"We use buckwheat and silan (date syrup)," he explains, "and lots of hops.  The result is a gluten-free beer that I love."

Apparently, other beer drinkers -- and not only celiac patients -- loved the beer as well.  Bryan began selling the beer, and eventually moved his brewing to the Mivshelet Ha'am shared facility in Even Yehuda..

Meadan Gluten-Free
Buckwheat Malt Ale.
"We malt our own organic buckwheat," Bryan says, "which takes around two weeks to make enough for a batch of 200 liters of beer.  We can't make enough beer to meet the demand."  Today, Meadan Gluten-Free Buckwheat Malt Ale is sold in several restaurants and stores in the Galilee and the Central Region, and in Olam HaTeva near the Machane Yehuda market in Jerusalem.   

I tried the beer and found it had a very hoppy aroma (which I like), and a gentle bitter aftertaste.  Not being used to the flavor of malted buckwheat, my first impressions were of bitterness without the "taste" of beer.  I can understand where some beer drinkers would find this a bit of a hurdle.  Still, Meadan Beer has its own unique style which would appeal to people who appreciate strong hops with a very malty taste.   

By now, you're probably asking: "What does this have to do with Kosher for Passover beer?"

The thing is, the same qualities which make a beer gluten-free have the potential for making it Kosher for Passover.

The rabbis have decided that only fermentation in the following grains can make food chametz, or unfit for Passover: Wheat, barley, rye, spelt and oats.  And these are the same grains which contain gluten!  (Note: Even though oats are inherently gluten-free, they are usually contaminated with wheat gluten during growing and processing.)

Therefore, if a food item is gluten free, it probably cannot be chametz, and is therefore Kosher for Passover.

"Not so fast there," Bryan warns me.  "There are other factors as well.

"In the first place, even though buckwheat cannot become chametz, it is considered a legume (kitniya), which means that many Ashkenazi Jews do not eat it on Passover.  There is also the problem that my beer looks like any other beer, and the rabbis may withhold certification because: 'People will see observant Jews drinking Meadan beer on Passover and think it's okay to drink any beer.'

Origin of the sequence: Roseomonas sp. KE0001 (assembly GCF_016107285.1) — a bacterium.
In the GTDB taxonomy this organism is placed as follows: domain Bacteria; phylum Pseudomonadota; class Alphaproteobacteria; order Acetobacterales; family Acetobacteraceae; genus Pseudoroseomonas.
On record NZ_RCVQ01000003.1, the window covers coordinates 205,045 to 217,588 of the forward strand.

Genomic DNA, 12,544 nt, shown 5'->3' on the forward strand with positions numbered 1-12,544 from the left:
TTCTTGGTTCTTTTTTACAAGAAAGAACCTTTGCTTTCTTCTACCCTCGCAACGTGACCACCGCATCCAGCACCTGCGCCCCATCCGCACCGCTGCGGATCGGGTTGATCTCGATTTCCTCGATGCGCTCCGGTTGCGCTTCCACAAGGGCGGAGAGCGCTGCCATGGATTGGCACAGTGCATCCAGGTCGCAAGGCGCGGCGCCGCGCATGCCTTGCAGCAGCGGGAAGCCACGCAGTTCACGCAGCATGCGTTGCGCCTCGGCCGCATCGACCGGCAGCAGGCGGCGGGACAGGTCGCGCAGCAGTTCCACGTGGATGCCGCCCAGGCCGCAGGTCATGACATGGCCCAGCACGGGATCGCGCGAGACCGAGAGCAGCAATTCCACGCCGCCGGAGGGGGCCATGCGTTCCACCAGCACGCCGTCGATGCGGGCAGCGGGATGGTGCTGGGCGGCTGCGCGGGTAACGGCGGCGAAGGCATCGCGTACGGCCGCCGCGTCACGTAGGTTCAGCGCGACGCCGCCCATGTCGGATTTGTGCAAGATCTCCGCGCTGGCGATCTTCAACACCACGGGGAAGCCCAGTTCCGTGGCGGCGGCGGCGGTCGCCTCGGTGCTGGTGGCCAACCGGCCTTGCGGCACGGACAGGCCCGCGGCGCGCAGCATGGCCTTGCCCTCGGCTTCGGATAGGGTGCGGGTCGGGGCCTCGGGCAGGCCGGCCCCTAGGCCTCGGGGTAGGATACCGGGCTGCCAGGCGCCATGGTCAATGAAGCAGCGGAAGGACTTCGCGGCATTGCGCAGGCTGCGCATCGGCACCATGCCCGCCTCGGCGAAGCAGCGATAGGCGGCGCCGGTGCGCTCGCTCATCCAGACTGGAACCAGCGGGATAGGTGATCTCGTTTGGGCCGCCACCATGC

"But the biggest obstacle," continues Bryan, "is that I need a brewing facility which is free from any wheat and barley in order to get Kosher for Passover certification.  The Mivshelet Ha'am facility, where I brew now, certainly does not qualify.  There is no alternative: I have to open my own brewery."  

Bryan has crunched some numbers and believes that demand for Kosher for Passover beer would be huge.  "Our own poll shows that some 40% of Israelis would drink Kosher for Passover beer if it were available.  For one week a year, we will be the only beer on the shelf.  Even people who don't care about the kashrut will drink it -- and they will continue to buy it year-round because it's good beer.  The export potential to major Jewish centers is also there."

But everything depends on Bryan getting his own brewing facility.  "I am looking for investors who will also be able to work as partners.  Not only will our own facility enable us to approach the Kosher for Passover market, but we will also be able to meet the daily demand for a quality gluten-free, celiac-friendly beer.  Believe me, most people who are limited to drinking gluten-free brews rarely get the opportunity to taste something like this."